Category : planning

Thanks 1 Billion Clients

Blooom Reaches $1 Billion in Assets Under Management

“Wall Street has made a habit of running in the opposite direction of investors with small accounts…maybe we should build something and run towards them.”

This was written in email from Kevin Conard, my co-founder to me late one night back in January 2013. Four-and-a-half years later that idea has evolved into a company – blooom – and we are proud to announce that we have grown faster than virtually any other robo-advisor. Blooom now manages more than $1 billion of retirement accounts for our clients.

Specifically, thousands of people from all across this country have trusted blooom with what is likely their most important and potentially most valuable financial asset – their employer-sponsored retirement account, or 401ks/403bs, as they are so strangely named.

If you’re a blooom client, I want to thank you for believing in us and starting this journey of bettering your retirement and financial situation together. The entire blooom team works hard every day to help you reach your financial goals.

Every time we receive a message of gratitude from one of our clients, we share it with the team and … everyone gets to work the next day with a sense of pride that they are truly helping people and striving to achieve greatness. Thanks to everyone once again. We will continue to provide our helpful service to all of you — in good times and bad.

Speaking of pride. We also take pride that this Kansas-based company reached the milestone faster than both Betterment or Weathfront – while doing so on a fraction of the capital. They’re peers not so much from a comparable service offering but in that they’re a benchmark for other robo-advisors. In other words, out of the gates, we have grown faster on fewer resources, as one should expect from someone managing their money.

Blooom was started in 2013 to help the traditionally un-helped.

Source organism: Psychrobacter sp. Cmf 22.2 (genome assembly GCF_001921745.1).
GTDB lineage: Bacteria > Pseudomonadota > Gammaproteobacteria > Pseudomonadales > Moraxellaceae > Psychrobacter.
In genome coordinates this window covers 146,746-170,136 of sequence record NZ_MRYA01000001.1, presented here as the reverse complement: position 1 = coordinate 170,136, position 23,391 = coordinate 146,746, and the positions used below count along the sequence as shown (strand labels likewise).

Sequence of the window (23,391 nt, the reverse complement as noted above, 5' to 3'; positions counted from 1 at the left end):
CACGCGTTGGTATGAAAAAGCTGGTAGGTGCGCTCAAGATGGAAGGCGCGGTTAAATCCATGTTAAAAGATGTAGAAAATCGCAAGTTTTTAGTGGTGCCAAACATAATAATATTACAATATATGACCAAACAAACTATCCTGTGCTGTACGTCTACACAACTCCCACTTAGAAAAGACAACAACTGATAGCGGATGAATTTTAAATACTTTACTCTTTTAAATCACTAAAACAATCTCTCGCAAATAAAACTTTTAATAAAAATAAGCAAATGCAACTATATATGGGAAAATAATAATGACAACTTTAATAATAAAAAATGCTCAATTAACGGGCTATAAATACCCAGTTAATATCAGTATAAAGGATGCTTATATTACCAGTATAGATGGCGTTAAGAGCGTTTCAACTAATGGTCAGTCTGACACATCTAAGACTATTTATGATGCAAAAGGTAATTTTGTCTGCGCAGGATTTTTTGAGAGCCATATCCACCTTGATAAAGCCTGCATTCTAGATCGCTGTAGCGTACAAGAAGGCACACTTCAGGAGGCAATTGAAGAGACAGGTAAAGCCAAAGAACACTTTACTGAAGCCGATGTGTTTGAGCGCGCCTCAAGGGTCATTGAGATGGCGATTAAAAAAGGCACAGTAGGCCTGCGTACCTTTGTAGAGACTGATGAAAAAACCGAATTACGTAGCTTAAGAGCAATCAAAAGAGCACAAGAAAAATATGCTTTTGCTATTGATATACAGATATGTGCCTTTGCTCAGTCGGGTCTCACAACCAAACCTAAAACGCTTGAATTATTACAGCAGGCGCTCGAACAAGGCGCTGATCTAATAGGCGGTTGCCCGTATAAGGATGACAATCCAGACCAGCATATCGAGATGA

We felt – and continue to feel — that it isn’t fair that the people who needed the help from the financial services industry the most were the least likely segment of the population get it.

You’ve done the hard part: You started saving for you retirement. Thanks for letting us do the rest.

If you haven’t already read blooom’s manifesto — here’s WHY this is all so important to us:

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401k Fees Eat Holes in Money Socked Away

What The Heck are 401k Fees and How Do You Kill Them?

The saying “ignorance is bliss” doesn’t apply to hidden 401k fees. We frequently reference them … and for good reason. According to research from NerdWallet, people with 40 years until retirement could lose as much as $500,000 because of investment fees.

Worse yet. Most people aren’t AWARE they are paying these fees. An incredible 92% of Americans have no idea how much they pay in 401k fees.

We’re going to provide a simple break down of the fees found in your 401k. We’ll also review what, if anything, you can do about them.

Providers Have Three Main Types of 401k Fees

Investment fees are specific to each investment option your plan offers and typically the loftiest type of fee. Luckily, you can usually control – or get help to control – these types of fees. They can be reduced by simply choosing to invest in funds that have lower expense ratios.

Other types of 401k fees, administrative and service fees, are more difficult for you to reduce, as they are an innate part of your provider’s plan.

Here’s the quick overview of the three main types of fees:

  1. Investment fees – Expressed as an “expense ratio” of anywhere from 0.01% – 3%. Our team will call these “fund specific fees” or “fund fees.”They cover the management of the investments within your plan. And they typically represent the largest component of fees. Generally assessed as a percentage of assets invested, they are deducted directly from your investment returns: Investment fees are taken out annually as a percentage of your investment.
    • Sales charges – transaction costs for buying/selling shares
    • Management fees – for managing the assets of the fund, often used to cover administrative expenses
    • Other fees – to address services such as furnishing statements
  2. Plan administration fees – The fees charged to keep your plan running. These fees include recordkeeping, accounting, legal and trustee services that are necessary for administering the plan.
  3. Individual service fees – typically associated with optional features offered under a 401k plan. Some additional services may include access to a customer service representative, educational videos or seminars, planning software, investment advice, or online transactions. The more services provided, the higher the fees. The cost typically corresponds with the size of your employer’s 401k plan, i.e. there are benefits of scale (the following are the typical fees by employer size):
    • 1.4% for small employers
    • 0.85% for medium-size employers
    • 0.5% for larger employers

Investment Fees Pile On – They’re Vermin You Want to Control

We sometimes hear from people that they don’t need to worry about investment fees because their account balance is relatively small. But here’s the rub: Fees negatively affect your 401k (or other employer-sponsored retirement plan) in several ways.

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DayCrunch Pick 24 Time Infographic Game

Time Infographic: Unlock 30 Hours of To-Dos Per Day?